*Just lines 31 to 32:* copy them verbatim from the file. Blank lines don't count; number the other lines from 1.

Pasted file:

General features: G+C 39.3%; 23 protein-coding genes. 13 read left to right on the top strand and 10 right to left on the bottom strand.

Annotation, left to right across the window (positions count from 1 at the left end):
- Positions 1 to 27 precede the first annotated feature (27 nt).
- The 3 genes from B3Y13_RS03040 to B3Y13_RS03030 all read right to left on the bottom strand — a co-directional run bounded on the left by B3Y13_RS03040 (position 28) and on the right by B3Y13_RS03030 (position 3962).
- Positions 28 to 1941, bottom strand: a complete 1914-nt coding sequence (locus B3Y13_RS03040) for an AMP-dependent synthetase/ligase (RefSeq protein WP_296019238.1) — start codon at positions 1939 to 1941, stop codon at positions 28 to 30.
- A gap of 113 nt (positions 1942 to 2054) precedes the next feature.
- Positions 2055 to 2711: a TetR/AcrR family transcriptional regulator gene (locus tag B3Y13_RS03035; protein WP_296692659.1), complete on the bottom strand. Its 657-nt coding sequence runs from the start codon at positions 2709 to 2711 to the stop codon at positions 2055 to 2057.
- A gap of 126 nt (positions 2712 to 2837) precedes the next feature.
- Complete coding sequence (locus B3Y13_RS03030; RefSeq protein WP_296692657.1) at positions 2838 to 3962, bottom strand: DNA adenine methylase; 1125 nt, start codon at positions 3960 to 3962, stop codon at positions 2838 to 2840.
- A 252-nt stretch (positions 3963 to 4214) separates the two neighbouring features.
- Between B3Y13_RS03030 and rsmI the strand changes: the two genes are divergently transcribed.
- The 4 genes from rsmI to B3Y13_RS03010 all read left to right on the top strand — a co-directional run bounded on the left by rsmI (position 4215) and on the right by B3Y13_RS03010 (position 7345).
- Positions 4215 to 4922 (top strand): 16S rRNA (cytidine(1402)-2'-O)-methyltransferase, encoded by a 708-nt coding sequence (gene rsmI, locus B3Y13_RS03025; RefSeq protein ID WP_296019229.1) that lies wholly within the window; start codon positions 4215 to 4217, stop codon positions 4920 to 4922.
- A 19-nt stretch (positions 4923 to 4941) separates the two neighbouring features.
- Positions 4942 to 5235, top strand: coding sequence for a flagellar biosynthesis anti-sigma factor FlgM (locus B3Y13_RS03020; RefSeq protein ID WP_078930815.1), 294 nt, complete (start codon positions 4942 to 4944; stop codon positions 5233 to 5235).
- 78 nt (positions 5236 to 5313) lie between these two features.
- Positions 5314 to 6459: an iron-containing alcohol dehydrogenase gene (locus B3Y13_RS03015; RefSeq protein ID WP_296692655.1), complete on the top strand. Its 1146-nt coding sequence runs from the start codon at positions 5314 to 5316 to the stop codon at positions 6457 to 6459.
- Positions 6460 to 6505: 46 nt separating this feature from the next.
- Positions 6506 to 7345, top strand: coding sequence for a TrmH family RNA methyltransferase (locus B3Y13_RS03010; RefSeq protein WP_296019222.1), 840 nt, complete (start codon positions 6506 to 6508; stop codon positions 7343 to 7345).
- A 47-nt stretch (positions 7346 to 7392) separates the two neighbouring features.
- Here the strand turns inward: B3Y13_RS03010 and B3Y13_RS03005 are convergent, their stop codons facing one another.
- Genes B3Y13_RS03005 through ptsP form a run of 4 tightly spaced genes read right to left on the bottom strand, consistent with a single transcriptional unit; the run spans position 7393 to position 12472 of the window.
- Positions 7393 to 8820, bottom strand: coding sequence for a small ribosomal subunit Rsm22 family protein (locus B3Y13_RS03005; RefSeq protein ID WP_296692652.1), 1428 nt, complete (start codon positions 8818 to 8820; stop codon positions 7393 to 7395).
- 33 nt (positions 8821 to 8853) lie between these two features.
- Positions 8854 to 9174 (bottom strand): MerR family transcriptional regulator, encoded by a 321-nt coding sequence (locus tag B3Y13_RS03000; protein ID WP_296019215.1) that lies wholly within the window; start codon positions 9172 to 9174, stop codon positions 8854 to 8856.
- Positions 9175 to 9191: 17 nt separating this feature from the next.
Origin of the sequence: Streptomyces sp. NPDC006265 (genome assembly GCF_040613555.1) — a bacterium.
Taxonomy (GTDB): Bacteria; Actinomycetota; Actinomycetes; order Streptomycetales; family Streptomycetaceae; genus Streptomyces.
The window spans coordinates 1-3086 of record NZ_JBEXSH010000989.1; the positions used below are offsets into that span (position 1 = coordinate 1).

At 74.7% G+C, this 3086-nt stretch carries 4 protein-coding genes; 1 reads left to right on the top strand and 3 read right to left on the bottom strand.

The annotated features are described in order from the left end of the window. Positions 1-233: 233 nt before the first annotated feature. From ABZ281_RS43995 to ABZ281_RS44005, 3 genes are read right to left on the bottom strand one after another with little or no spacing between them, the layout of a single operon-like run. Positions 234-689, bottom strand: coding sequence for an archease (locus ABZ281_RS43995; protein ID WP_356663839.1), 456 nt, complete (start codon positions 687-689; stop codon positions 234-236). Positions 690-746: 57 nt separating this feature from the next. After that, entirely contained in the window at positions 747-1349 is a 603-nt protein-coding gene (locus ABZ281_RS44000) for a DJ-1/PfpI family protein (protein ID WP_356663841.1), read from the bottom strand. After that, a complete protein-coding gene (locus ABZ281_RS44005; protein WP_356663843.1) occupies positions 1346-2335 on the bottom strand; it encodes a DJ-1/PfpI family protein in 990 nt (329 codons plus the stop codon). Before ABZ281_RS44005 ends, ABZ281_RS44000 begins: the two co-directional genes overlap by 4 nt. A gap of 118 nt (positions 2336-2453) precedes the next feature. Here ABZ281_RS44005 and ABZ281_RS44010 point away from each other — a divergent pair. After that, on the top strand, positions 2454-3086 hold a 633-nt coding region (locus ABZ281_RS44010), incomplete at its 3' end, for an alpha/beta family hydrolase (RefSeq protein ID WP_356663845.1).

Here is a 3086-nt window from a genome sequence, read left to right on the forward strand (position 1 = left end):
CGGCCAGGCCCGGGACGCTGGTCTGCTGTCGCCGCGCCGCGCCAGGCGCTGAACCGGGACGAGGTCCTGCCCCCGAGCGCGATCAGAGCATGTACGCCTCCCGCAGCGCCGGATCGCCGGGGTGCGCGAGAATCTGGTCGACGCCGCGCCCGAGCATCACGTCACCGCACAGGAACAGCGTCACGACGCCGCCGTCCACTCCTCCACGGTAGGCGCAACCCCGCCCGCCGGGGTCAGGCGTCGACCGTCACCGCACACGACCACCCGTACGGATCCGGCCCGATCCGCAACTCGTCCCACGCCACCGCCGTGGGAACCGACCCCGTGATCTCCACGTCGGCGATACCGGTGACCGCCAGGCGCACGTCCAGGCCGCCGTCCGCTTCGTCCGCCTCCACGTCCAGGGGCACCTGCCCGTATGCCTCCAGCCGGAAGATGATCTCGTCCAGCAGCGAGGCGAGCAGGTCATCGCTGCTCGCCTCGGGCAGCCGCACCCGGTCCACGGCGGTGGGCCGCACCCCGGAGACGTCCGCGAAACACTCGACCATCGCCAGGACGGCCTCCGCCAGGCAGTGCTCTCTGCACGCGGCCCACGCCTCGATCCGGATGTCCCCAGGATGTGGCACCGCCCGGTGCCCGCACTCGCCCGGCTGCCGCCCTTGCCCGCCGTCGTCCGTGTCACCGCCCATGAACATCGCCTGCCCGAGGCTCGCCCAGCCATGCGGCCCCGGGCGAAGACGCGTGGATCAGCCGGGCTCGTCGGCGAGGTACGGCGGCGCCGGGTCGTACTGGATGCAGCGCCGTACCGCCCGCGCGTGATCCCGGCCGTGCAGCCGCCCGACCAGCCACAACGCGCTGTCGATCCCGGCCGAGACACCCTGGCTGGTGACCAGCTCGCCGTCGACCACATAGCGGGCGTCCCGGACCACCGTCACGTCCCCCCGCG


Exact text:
The annotated features are described in order from the left end of the window. Positions 1-233: 233 nt before the first annotated feature. From ABZ281_RS43995 to ABZ281_RS44005, 3 genes are read right to left on the bottom strand one after another with little or no spacing between them, the layout of a single operon-like run. Positions 234-689, bottom strand: coding sequence for an archease (locus ABZ281_RS43995; protein ID WP_356663839.1), 456 nt, complete (start codon positions 687-689; stop codon positions 234-236). Positions 690-746: 57 nt separating this feature from the next. After that, entirely contained in the window at positions 747-1349 is a 603-nt protein-coding gene (locus ABZ281_RS44000) for a DJ-1/PfpI family protein (protein ID WP_356663841.1), read from the bottom strand. After that, a complete protein-coding gene (locus ABZ281_RS44005; protein WP_356663843.1) occupies positions 1346-2335 on the bottom strand; it encodes a DJ-1/PfpI family protein in 990 nt (329 codons plus the stop codon). Before ABZ281_RS44005 ends, ABZ281_RS44000 begins: the two co-directional genes overlap by 4 nt. A gap of 118 nt (positions 2336-2453) precedes the next feature. Here ABZ281_RS44005 and ABZ281_RS44010 point away from each other — a divergent pair. After that, on the top strand, positions 2454-3086 hold a 633-nt coding region (locus ABZ281_RS44010), incomplete at its 3' end, for an alpha/beta family hydrolase (RefSeq protein ID WP_356663845.1).

Here is a 3086-nt window from a genome sequence, read left to right on the forward strand (position 1 = left end):